Title page for ETD etd-06142005-152111

Type of Document Master's Thesis
Author Nanduri, Kishori
Author's Email Address knandu1@lsu.edu
URN etd-06142005-152111
Title Scalable Schemes against Distributed Denial of Service Attacks
Degree Master of Science in Electrical Engineering (M.S.E.E.)
Department Electrical & Computer Engineering
Advisory Committee
Advisor Name Title
Ahmed A. El-Amawy Committee Chair
Arjan Durresi Committee Co-Chair
Hsiao-Chun Wu Committee Member
  • DDoS attacks
  • traceback
Date of Defense 2005-05-18
Availability unrestricted
Defense against Distributed Denial of Service (DDoS) attacks is one of the primary

concerns on the Internet today. DDoS attacks are difficult to prevent because of the open,

interconnected nature of the Internet and its underlying protocols, which can be used in several

ways to deny service. Attackers hide their identity by using third parties such as private chat

channels on IRC (Internet Relay Chat). They also insert false return IP address, spoofing, in a

packet which makes it difficult for the victim to determine the packet's origin.

We propose three novel and realistic traceback mechanisms which offer many advantages

over the existing schemes. All the three schemes take advantage of the Autonomous System

topology and consider the fact that the attacker's packets may traverse through a number of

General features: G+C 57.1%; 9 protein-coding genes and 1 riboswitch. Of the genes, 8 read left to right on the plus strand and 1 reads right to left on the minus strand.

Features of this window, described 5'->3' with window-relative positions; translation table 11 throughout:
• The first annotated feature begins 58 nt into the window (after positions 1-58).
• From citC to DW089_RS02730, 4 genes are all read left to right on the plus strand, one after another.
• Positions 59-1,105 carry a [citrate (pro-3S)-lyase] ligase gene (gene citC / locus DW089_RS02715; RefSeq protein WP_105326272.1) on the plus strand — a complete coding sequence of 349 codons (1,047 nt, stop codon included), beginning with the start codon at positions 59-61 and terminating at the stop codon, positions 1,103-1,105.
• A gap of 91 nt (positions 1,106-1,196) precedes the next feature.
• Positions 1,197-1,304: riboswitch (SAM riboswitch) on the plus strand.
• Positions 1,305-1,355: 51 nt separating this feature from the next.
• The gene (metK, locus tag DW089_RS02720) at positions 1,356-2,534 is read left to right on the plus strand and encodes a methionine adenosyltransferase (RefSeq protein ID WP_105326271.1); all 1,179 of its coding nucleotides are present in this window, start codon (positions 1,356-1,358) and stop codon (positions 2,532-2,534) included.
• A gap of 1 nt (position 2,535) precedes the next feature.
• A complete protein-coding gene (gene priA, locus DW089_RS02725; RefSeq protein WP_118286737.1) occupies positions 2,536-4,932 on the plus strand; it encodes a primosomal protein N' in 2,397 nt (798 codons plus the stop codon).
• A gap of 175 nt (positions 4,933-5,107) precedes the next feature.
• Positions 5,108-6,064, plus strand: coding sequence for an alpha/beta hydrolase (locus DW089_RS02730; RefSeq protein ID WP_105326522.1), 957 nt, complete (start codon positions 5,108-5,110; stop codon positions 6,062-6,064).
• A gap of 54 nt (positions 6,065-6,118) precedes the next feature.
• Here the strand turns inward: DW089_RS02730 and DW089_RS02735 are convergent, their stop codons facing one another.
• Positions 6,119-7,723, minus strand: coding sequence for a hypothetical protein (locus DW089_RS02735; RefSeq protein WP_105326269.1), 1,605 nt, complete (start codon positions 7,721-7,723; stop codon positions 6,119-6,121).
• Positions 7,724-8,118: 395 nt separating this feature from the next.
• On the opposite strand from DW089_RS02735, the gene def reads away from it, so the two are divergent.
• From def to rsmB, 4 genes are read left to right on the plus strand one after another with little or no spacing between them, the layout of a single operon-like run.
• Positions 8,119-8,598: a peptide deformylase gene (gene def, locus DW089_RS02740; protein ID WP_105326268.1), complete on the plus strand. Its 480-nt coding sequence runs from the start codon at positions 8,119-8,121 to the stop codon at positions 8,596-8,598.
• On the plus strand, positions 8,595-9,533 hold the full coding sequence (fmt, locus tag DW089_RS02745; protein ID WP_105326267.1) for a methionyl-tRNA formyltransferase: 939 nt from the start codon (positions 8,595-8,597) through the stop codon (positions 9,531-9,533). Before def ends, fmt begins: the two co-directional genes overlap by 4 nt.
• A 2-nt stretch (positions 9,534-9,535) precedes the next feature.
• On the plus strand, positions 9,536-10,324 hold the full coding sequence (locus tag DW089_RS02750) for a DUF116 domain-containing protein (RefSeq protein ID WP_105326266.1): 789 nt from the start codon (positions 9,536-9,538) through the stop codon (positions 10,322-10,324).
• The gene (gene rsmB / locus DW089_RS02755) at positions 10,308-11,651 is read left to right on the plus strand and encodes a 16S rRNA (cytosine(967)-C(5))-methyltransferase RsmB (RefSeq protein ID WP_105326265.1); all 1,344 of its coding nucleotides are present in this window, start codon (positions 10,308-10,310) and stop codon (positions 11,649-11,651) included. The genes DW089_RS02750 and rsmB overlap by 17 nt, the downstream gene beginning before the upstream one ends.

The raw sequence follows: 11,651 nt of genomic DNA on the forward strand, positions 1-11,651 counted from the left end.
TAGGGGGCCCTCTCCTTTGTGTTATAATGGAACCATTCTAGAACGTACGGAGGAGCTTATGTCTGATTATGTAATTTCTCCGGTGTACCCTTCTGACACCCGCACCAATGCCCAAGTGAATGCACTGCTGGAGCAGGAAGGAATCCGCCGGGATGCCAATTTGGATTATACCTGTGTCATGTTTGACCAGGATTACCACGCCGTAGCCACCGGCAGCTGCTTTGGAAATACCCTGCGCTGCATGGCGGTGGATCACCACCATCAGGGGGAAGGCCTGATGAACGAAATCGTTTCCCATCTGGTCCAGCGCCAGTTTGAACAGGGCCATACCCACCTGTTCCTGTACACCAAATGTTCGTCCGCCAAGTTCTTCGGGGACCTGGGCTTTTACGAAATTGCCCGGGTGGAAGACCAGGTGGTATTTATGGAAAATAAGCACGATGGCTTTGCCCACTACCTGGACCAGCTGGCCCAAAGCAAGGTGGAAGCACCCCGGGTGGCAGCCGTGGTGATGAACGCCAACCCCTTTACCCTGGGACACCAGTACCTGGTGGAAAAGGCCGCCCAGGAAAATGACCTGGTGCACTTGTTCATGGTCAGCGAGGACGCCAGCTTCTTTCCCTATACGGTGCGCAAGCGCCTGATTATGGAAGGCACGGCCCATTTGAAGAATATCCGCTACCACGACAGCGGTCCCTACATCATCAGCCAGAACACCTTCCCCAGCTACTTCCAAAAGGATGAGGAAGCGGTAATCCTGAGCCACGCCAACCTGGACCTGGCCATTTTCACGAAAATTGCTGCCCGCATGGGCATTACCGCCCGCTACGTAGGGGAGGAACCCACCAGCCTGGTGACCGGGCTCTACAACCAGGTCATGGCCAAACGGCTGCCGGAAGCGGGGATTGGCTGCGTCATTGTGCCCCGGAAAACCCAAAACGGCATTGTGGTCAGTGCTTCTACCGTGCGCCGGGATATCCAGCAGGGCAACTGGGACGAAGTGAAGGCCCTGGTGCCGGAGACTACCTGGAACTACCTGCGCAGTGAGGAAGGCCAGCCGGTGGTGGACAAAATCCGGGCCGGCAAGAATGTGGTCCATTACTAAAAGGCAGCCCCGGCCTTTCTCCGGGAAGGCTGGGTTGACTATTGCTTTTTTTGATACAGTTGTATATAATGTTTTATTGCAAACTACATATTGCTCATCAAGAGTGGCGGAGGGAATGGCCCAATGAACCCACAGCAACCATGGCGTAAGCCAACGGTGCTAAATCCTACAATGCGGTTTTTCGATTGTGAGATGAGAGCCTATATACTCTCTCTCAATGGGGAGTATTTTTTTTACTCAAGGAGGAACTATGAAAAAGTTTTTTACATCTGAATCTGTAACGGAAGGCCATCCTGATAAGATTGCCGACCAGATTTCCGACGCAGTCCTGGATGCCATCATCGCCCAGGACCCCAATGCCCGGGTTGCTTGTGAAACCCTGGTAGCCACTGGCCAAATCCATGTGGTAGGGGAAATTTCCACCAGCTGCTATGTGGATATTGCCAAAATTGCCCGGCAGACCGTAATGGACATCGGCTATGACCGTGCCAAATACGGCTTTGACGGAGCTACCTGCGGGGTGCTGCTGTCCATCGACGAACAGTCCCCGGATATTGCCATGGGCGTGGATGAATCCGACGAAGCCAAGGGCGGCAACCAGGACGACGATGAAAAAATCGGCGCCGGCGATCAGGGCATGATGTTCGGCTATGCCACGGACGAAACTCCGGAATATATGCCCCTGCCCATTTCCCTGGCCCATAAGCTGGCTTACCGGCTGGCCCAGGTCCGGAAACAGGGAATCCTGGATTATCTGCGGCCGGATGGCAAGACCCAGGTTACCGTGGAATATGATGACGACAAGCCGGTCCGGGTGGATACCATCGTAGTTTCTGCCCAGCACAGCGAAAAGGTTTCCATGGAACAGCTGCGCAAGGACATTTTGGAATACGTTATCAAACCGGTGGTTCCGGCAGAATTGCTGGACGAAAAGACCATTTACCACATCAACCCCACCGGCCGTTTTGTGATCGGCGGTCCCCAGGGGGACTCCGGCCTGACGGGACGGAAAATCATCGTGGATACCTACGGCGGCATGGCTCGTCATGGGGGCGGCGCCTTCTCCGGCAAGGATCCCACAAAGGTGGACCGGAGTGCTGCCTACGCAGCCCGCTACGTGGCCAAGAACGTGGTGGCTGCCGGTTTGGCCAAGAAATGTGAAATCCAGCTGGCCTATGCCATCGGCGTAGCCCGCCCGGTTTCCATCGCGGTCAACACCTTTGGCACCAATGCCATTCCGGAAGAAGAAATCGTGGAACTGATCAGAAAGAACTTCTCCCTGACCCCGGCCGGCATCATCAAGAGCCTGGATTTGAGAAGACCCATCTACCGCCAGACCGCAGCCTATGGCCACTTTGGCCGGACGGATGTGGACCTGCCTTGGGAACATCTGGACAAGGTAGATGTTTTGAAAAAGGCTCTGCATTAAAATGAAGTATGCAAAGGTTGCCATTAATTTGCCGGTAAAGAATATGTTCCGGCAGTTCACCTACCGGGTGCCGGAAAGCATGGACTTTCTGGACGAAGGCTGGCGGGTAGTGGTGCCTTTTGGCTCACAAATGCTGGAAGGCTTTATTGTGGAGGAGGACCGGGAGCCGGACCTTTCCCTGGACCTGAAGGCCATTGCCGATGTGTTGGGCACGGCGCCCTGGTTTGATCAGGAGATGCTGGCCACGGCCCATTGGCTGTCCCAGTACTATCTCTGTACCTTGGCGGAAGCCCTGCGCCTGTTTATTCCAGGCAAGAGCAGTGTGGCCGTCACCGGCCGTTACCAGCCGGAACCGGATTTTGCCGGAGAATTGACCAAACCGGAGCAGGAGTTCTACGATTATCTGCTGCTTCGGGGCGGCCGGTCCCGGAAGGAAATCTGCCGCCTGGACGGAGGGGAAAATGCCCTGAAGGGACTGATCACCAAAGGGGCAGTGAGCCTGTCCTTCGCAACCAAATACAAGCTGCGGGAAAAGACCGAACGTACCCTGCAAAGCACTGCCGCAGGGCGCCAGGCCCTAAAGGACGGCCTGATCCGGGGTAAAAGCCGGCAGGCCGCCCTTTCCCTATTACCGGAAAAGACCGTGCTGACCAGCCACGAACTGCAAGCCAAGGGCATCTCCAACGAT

domains under different administrative control. Most of the traceback mechanisms make wrong

assumptions that the network details of a company under an administrative control are disclosed

to the public. For security reasons, this is not the case most of the times.

The proposed schemes overcome this drawback by considering reconstruction at the inter

and intra AS levels. Hierarchical Internet Traceback (HIT) and Simple Traceback Mechanism

(STM) trace back to an attacker in two phases. In the first phase the attack originating

Autonomous System is identified while in the second phase the attacker within an AS is

identified. Both the schemes, HIT and STM, allow the victim to trace back to the attackers in a

few seconds. Their computational overhead is very low and they scale to large distributed attacks

with thousands of attackers. Fast Autonomous System Traceback allows complete attack path

reconstruction with few packets.

We use traceroute maps of real Internet topologies CAIDA's skitter to simulate DDoS

attacks and validate our design.

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